‘The best animators are akin to actors’
Animator-writer-director Nick Park talks about his film Early Man, his fascination for Stone Age and the appeal of the animation genre
If you are a lover of animation films, chances are that you are a huge fan of Nick Park. The English animator, director and writer best known as the creator of Wallace and Gromit and Shaun the Sheep, is a four times Oscar-winning and five times BAFTA-winning artist. Park creates organic, stone-age animation with targeted CG and does not use 3D printing animation in his work. His stop-motion animated comedy film Early Man, a production by Aardman Animations and UK Film Council, has won hearts and nominations at many prestigious awards. The film will premiere on Sony PIX this month.
Set at the dawn of time, when prehistoric creatures and woolly mammoths roamed the earth, Early Man tells the story of how plucky caveman Dug, along with sidekick Hognob, unites his tribe against the mighty Bronze Age in a battle to beat them at their own game. Dug, Hognob and the rest of their tribe face a grave threat to their simple existence. Lord Nooth plans to take over their land and transform it into a giant mine, forcing Dug and his clan to dig for precious metals. Not ready to go down without a fight, Dug and Hognob must unite their people in an epic quest to defeat a mighty enemy.
Early Man unleashes an unforgettable cast of hilarious new characters and marks Park’s first feature film since Academy Award-winning Wallace And Gromit: The Curse Of The Were-Rabbit.
Here’s chatting up Park...
What made you to tell a story about a caveman in Early Man?
I have long been attracted to the idea of telling a prehistoric story, about cavemen and cavewomen. Firstly, I feel the subject really suits our clay, stop motion technique as it is so earthy and tactile. It’s great for expressing the humour and primitive nature of our characters. Most of my ideas start with sketches in notebooks. In this case, years ago, I was doodling cavemen and how their typical clubs resemble baseball bats or rounders bats. This got me thinking of sports and excited about what could be the world’s first prehistoric underdog sports movie.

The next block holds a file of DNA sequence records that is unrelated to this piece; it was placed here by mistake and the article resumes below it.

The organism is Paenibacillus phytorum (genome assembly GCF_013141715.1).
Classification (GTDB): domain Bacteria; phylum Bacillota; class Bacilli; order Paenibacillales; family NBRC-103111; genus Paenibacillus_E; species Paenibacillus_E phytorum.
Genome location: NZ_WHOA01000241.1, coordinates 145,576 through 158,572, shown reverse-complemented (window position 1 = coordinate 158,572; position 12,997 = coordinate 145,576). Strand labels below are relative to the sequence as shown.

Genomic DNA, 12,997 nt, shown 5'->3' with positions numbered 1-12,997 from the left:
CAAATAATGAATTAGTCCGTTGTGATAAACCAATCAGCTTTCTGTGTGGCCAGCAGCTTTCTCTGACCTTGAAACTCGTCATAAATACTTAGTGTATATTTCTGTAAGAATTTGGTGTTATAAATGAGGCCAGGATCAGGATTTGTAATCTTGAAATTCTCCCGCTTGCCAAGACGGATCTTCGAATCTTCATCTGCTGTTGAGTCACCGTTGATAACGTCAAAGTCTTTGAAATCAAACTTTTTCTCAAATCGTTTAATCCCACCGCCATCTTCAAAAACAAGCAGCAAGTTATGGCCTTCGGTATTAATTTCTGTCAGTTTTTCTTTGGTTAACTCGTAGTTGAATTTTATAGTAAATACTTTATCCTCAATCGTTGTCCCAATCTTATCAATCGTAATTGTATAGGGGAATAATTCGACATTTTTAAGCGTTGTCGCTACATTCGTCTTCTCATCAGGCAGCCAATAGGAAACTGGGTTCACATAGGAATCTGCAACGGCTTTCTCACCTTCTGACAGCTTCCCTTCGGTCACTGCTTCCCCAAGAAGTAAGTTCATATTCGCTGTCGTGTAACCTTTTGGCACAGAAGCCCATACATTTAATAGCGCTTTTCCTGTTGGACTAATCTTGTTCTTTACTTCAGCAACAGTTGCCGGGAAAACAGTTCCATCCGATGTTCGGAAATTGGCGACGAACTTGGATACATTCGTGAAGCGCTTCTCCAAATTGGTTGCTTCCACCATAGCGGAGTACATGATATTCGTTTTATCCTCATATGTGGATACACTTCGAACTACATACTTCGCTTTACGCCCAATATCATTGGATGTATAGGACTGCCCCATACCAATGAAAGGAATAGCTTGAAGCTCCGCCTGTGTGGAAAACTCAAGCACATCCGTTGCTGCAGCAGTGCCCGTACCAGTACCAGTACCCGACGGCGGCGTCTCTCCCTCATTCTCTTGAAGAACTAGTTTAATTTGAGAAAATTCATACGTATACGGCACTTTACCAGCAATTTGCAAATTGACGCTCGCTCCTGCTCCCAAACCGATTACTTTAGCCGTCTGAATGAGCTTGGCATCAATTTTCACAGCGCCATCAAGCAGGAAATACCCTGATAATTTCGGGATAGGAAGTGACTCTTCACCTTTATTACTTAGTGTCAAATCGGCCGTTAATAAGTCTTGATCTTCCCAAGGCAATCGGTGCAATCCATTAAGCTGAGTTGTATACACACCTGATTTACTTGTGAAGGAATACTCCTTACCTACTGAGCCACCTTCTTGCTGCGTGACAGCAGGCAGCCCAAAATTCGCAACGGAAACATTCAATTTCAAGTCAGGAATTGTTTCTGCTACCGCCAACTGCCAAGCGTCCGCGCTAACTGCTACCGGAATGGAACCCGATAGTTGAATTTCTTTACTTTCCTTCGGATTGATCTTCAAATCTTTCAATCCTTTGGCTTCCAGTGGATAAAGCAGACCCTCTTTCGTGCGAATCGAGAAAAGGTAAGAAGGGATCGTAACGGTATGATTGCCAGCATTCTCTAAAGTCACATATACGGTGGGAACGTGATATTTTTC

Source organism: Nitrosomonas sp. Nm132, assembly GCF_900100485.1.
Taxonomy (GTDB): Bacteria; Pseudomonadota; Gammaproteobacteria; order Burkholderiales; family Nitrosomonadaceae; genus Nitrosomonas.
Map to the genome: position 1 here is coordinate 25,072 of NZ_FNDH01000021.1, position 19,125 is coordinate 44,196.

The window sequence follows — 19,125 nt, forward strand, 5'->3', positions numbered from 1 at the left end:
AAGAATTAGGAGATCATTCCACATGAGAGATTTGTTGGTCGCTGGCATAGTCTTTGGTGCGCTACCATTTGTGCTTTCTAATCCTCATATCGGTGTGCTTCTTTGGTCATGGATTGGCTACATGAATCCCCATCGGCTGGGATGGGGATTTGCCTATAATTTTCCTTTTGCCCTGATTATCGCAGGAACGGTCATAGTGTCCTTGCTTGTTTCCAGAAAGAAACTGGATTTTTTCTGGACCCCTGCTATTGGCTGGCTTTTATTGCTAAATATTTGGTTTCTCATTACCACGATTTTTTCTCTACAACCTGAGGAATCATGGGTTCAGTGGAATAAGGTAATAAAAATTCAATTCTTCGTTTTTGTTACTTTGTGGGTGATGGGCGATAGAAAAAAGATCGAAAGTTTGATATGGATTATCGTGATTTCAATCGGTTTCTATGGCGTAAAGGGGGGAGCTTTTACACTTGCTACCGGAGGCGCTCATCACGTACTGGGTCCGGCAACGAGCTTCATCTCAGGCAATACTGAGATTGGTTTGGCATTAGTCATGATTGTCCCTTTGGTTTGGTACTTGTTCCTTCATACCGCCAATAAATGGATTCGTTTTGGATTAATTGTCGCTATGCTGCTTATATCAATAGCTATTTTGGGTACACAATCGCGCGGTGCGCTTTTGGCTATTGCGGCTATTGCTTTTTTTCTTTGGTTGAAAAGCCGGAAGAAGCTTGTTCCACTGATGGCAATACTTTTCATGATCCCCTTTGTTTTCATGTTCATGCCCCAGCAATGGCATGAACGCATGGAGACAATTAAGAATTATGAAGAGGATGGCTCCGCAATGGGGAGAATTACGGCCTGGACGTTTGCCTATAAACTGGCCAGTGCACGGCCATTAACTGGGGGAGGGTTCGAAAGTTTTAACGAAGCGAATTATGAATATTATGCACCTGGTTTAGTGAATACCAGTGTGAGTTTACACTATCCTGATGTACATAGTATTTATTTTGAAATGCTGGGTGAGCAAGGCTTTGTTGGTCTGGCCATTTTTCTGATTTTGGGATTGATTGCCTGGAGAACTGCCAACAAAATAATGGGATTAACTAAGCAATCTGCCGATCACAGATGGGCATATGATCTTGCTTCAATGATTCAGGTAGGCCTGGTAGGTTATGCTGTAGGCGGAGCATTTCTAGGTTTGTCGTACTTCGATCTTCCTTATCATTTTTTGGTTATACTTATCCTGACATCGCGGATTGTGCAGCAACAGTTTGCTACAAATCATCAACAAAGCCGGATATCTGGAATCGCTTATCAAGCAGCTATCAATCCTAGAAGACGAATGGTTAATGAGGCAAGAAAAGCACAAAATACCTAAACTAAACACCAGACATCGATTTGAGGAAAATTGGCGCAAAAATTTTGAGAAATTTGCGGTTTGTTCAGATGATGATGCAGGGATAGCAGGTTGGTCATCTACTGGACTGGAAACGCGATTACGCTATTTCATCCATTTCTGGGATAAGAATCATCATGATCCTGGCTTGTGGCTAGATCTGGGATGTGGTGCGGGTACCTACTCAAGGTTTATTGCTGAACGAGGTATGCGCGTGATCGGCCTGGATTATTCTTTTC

I have long been a fan, since my teenage years, of the films of animator Ray Harryhausen. The film I’ve paid tribute to in Early Man is One Million Years B.C, a film that inspired me as a teenager to want to be an animator in the first place. By the way, for movie buffs, the two dinosaurs that appear at the opening and end credits of Early Man are named Ray and Harry, as a tribute to the great Ray Harryhausen.
It took you about 13 years to return to directing a full-length feature for the big screen. Were you focused on other pursuits during this time?
It was about 11 years after Wallace and Gromit: The Curse of the Were-Rabbit that I started directing Early Man, but I was about five or six years in development and writing prior to filming. I also directed the 30-minute Wallace and Gromit short, A Matter of Loaf and Death, in that time and was involved in the development of other projects like the Shaun the Sheep movie. It wasn’t a conscious decision to not direct a full-length film at that time; such fims just take a long time in developing and then shooting.